It is hard to believe, but it really does seem to be true: after the weeks of turbulent weather with snowfall, frosts and unpleasantly cold winds, we finally seem to have turned a corner. Almost overnight we have switched the temperatures from winter to early summer setting. At the Garden Academy, happy customers were basking in the warming sunshine, tanking much needed Vitamin D. Every seat, every bench was occupied. Those of us who spend most of their time indoors, found some excuse to be outside. Customers are happy and in a good mood and our wonderful gardeners team are delighted that at long last the season gets cracking. The weeks of covering over the plants to protect them from the night frosts, or moving the sensitive Magnolias that are on the point of bursting into flower back indoors every night, are at long last over.
Staudenmarkt or the annual spring plant fair at the Botanic Garden
This weekend in Staudenmarkt in Berlins Botanic Garden, situated opposite us. This big specialist plant fair takes place twice a year. The April one is always busier than the September one, as everybody in on the lookout for something new to fill the gaps. Dozens of specialist nurseries come from all over Germany and beyond to offer a unique range of plants. It is a “no frills” event for the serious plantsman. By 9am long queues wait outside the gates, people eager to get in and lay their hands on the special rarities.
No plants allowed
What does leave me puzzled is how the Botanic Garden is dealing with its new policy of not allowing plants from outside sources into the garden. Customers of ours were recently turned away from the gate as they were carrying plants they had purchased at the Garden Academy. Apparently, the Botanic Garden has a new policy of not allowing plants acquired elsewhere, in case they contaminate the collections with some pest or disease. They are understandably concerned for the welfare of their plant collections. This would mean that in future the Staudenmarkt will probably have to be relocated to another site where this will not pose a problem, as the logistics of checking all nurseries before they arrive with their plants is quite unrealistic for such a large event.
We are bracing ourselves for a busy weekend. The Staudenmarkt days are always full, combined with the first good weekend of the season when many gardens owners wake up out of their hibernation on the hunt for some flowers, as if they were nectar-starved bees. We may be hungry for colour, our bees are hungry for flowers: our beekeeper came to check on his girls last week and had to feed our two colonies as they had no food left in their reserves. The cold weather put a stop to the early spring flowers. So if you do go out to treat yourself, buy bee-friendly plants and avoid double, filled flower forms. Particularly popular at the moment are the early bulbs such as Crocus though they will not last much longer with these temperatures. Scilla and Corydalis are joined now by the first Narcissus. Bergenia, Pulsatilla, Pulmonaria and cheerful yellow Doronicum are good early feeding perennial plants, whereas Cornus mas and the first flowering Cherries are bringing soft colourful clouds into the garden. The Erysimums we put out on our sales tables this week proved highly popular, as were the various primulas.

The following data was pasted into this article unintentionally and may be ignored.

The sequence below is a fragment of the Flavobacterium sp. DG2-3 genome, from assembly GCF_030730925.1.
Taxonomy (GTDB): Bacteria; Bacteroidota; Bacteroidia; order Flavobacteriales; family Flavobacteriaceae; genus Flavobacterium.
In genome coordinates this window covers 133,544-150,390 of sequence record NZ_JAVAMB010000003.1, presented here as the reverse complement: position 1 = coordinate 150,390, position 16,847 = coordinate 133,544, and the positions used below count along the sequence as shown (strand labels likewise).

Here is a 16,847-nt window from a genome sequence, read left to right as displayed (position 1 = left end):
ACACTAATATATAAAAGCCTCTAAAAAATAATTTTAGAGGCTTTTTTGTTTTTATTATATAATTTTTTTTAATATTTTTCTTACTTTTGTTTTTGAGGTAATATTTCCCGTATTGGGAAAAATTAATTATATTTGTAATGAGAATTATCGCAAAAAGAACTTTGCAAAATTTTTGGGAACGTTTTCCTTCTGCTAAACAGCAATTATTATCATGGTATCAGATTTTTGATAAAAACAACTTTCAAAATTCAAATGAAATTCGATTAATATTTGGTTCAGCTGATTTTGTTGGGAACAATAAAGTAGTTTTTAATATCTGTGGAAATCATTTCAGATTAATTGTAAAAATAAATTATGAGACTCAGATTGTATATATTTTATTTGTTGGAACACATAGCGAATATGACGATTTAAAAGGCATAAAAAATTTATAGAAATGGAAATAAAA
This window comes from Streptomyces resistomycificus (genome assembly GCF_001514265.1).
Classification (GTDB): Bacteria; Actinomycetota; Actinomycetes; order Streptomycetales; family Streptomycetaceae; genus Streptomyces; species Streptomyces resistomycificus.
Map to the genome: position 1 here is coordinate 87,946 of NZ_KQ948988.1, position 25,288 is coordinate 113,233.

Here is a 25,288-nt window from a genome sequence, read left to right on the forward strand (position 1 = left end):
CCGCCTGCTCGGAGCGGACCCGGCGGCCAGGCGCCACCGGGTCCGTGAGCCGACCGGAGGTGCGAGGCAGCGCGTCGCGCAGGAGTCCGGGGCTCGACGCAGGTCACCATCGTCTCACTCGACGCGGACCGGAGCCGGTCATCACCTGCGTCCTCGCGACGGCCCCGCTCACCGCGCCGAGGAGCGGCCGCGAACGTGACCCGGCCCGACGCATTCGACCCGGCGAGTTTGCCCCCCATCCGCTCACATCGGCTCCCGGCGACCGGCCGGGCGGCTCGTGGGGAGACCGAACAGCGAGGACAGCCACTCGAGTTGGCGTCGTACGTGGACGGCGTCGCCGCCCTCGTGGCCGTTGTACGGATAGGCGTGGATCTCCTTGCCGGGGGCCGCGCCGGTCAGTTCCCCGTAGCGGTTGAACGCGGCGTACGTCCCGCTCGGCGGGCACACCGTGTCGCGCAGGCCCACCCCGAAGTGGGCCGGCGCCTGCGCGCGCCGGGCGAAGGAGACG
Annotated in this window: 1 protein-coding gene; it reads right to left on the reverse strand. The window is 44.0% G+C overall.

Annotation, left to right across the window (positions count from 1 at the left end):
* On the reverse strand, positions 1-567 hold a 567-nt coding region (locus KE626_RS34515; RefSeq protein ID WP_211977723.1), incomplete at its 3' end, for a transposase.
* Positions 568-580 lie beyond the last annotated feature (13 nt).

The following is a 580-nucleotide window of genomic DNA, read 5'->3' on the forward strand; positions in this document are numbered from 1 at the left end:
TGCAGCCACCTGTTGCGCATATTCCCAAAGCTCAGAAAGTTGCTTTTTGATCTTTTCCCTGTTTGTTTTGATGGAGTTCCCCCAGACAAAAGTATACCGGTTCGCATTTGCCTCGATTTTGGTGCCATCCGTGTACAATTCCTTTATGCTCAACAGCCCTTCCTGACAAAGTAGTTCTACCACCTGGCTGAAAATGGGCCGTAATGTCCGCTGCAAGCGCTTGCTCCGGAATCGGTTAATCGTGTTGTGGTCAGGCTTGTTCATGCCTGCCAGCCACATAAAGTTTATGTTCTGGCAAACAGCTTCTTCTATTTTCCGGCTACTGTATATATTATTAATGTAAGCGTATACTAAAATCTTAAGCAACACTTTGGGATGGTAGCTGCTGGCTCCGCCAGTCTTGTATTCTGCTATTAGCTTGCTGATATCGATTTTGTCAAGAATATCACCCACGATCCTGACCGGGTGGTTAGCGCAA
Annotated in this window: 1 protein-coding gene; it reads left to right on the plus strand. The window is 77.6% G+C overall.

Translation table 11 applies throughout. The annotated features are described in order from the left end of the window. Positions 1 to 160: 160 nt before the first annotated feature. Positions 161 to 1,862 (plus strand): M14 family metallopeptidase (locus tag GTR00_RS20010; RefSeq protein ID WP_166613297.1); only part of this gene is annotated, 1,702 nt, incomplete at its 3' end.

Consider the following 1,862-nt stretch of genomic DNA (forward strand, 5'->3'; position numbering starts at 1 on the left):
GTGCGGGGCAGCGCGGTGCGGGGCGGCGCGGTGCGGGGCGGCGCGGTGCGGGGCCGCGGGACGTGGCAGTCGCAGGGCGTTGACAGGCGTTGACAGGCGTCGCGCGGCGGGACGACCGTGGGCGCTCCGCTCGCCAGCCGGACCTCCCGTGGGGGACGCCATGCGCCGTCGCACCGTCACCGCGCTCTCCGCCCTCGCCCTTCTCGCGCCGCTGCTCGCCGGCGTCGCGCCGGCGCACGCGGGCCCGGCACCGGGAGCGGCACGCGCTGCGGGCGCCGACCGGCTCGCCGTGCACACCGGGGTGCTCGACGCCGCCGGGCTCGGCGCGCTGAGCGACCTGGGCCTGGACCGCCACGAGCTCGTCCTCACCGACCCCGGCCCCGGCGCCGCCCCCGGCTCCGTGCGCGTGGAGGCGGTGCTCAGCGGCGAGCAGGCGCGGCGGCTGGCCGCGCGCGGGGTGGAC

I always love the Drumstick Primulas, Primula denticulata, with their clear spherical flowerheads. They were the first primulas I ever grew in my childhood garden, and were the start of a long-lasting love affair with them, which peaked at the time I worked in a Scottish Nursery in the Highlands. The cool, moist weather suits them perfectly, so they would grow almost like weeds. The nursery even had its own Hybrid ‘Inshriach Strain’ which was a stunning orangey red tall candelabra-type which are a real show-stopper that flower late-spring. Later still is Primula florindae that carries large nodding bell-shaped flowers at the end of a tall stem. Another firm favourite is P. capitata with a flattened sphere of inky purple flowers, contrasting strongly with the white farina-covered buds and stems. These are all showy and exotic, but I equally came to love the humble Primroses (P. vulgaris), Cowslips (P. veris) and Oxslips (P. elatior) that adorn fields and hedgerows and featured prominently in my years spent in the Cotswolds.
I have re-introduced them into my life in recent years by trying various ones in my shady garden in Berlin. The success has been encouraging, as we have an irrigation system and they love the moisture this offers. They feel at home, to the point of self-seeding. Like many of the spring- and early summer flowering plants, the seeds are best sown fresh, directly after harvesting it. Fill up a pot with sowing compost, put a thin layer of grit on top and then scatter the fine seeds over the top. Then carefully water the pot so the seed is washed between the little stones onto the compost. Stand them in a cool, shady place, and prick them out into normal potting compost once the first two leaves have formed. Grow them on and plant in a cool, shaded part of the garden, many love it on the edge of a pond or stream.
These are just a fraction of the 500 or more different species that exist. Some are very tricky, demanding plants that need special growing conditions such as an alpine house to protect them from too much winter wet. Treat yourself to some this spring and do your bees a favour!